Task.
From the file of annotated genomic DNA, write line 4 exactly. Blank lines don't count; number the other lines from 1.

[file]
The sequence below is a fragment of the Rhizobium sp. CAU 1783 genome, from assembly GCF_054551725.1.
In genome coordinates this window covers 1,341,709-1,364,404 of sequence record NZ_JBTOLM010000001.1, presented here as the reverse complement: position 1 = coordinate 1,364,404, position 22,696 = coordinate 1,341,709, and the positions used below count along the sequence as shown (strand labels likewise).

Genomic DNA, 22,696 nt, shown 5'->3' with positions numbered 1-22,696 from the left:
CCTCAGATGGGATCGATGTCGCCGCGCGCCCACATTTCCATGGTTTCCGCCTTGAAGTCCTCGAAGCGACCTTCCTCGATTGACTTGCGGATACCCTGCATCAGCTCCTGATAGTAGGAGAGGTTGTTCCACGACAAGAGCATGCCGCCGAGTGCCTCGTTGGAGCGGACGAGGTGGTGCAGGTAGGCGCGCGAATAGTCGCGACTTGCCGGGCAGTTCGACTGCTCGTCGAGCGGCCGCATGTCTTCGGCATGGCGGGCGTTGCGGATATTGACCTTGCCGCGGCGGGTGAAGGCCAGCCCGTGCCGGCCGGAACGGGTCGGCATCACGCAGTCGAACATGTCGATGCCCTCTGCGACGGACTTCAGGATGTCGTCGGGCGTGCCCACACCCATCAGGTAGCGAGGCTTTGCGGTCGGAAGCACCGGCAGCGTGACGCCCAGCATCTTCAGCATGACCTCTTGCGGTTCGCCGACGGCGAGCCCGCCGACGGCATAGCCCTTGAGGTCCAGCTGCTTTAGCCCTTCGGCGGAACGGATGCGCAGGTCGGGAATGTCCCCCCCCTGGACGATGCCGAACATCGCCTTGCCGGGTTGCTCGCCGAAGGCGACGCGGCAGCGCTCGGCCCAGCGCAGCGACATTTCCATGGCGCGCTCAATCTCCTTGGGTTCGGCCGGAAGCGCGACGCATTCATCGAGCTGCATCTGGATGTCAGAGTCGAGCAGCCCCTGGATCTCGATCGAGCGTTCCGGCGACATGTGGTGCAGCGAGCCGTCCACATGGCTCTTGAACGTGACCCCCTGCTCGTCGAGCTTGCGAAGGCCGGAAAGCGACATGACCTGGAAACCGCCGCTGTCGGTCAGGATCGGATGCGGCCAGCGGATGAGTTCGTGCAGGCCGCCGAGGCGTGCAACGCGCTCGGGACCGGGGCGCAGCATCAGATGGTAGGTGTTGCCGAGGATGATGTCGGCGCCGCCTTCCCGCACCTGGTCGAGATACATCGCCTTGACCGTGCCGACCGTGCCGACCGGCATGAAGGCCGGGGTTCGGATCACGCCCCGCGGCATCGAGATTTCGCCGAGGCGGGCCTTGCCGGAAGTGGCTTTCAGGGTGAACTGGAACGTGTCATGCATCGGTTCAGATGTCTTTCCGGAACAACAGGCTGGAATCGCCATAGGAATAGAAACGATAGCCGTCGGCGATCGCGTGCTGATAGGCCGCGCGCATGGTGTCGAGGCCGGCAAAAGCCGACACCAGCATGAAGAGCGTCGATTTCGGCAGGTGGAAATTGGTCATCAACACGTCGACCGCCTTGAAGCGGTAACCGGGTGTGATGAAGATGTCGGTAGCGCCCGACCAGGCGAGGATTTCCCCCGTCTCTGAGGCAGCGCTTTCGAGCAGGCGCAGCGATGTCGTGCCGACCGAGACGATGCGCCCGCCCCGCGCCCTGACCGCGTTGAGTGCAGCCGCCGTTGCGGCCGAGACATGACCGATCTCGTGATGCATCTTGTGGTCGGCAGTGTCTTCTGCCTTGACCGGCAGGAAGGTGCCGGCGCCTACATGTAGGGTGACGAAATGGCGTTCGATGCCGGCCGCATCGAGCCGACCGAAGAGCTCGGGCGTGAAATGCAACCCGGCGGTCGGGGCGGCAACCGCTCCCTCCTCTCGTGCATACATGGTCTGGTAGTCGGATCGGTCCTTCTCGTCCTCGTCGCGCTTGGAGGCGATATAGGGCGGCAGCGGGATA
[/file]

CCTCAGATGGGATCGATGTCGCCGCGCGCCCACATTTCCATGGTTTCCGCCTTGAAGTCCTCGAAGCGACCTTCCTCGATTGACTTGCGGATACCCTGCATCAGCTCCTGATAGTAGGAGAGGTTGTTCCACGACAAGAGCATGCCGCCGAGTGCCTCGTTGGAGCGGACGAGGTGGTGCAGGTAGGCGCGCGAATAGTCGCGACTTGCCGGGCAGTTCGACTGCTCGTCGAGCGGCCGCATGTCTTCGGCATGGCGGGCGTTGCGGATATTGACCTTGCCGCGGCGGGTGAAGGCCAGCCCGTGCCGGCCGGAACGGGTCGGCATCACGCAGTCGAACATGTCGATGCCCTCTGCGACGGACTTCAGGATGTCGTCGGGCGTGCCCACACCCATCAGGTAGCGAGGCTTTGCGGTCGGAAGCACCGGCAGCGTGACGCCCAGCATCTTCAGCATGACCTCTTGCGGTTCGCCGACGGCGAGCCCGCCGACGGCATAGCCCTTGAGGTCCAGCTGCTTTAGCCCTTCGGCGGAACGGATGCGCAGGTCGGGAATGTCCCCCCCCTGGACGATGCCGAACATCGCCTTGCCGGGTTGCTCGCCGAAGGCGACGCGGCAGCGCTCGGCCCAGCGCAGCGACATTTCCATGGCGCGCTCAATCTCCTTGGGTTCGGCCGGAAGCGCGACGCATTCATCGAGCTGCATCTGGATGTCAGAGTCGAGCAGCCCCTGGATCTCGATCGAGCGTTCCGGCGACATGTGGTGCAGCGAGCCGTCCACATGGCTCTTGAACGTGACCCCCTGCTCGTCGAGCTTGCGAAGGCCGGAAAGCGACATGACCTGGAAACCGCCGCTGTCGGTCAGGATCGGATGCGGCCAGCGGATGAGTTCGTGCAGGCCGCCGAGGCGTGCAACGCGCTCGGGACCGGGGCGCAGCATCAGATGGTAGGTGTTGCCGAGGATGATGTCGGCGCCGCCTTCCCGCACCTGGTCGAGATACATCGCCTTGACCGTGCCGACCGTGCCGACCGGCATGAAGGCCGGGGTTCGGATCACGCCCCGCGGCATCGAGATTTCGCCGAGGCGGGCCTTGCCGGAAGTGGCTTTCAGGGTGAACTGGAACGTGTCATGCATCGGTTCAGATGTCTTTCCGGAACAACAGGCTGGAATCGCCATAGGAATAGAAACGATAGCCGTCGGCGATCGCGTGCTGATAGGCCGCGCGCATGGTGTCGAGGCCGGCAAAAGCCGACACCAGCATGAAGAGCGTCGATTTCGGCAGGTGGAAATTGGTCATCAACACGTCGACCGCCTTGAAGCGGTAACCGGGTGTGATGAAGATGTCGGTAGCGCCCGACCAGGCGAGGATTTCCCCCGTCTCTGAGGCAGCGCTTTCGAGCAGGCGCAGCGATGTCGTGCCGACCGAGACGATGCGCCCGCCCCGCGCCCTGACCGCGTTGAGTGCAGCCGCCGTTGCGGCCGAGACATGACCGATCTCGTGATGCATCTTGTGGTCGGCAGTGTCTTCTGCCTTGACCGGCAGGAAGGTGCCGGCGCCTACATGTAGGGTGACGAAATGGCGTTCGATGCCGGCCGCATCGAGCCGACCGAAGAGCTCGGGCGTGAAATGCAACCCGGCGGTCGGGGCGGCAACCGCTCCCTCCTCTCGTGCATACATGGTCTGGTAGTCGGATCGGTCCTTCTCGTCCTCGTCGCGCTTGGAGGCGATATAGGGCGGCAGCGGGATA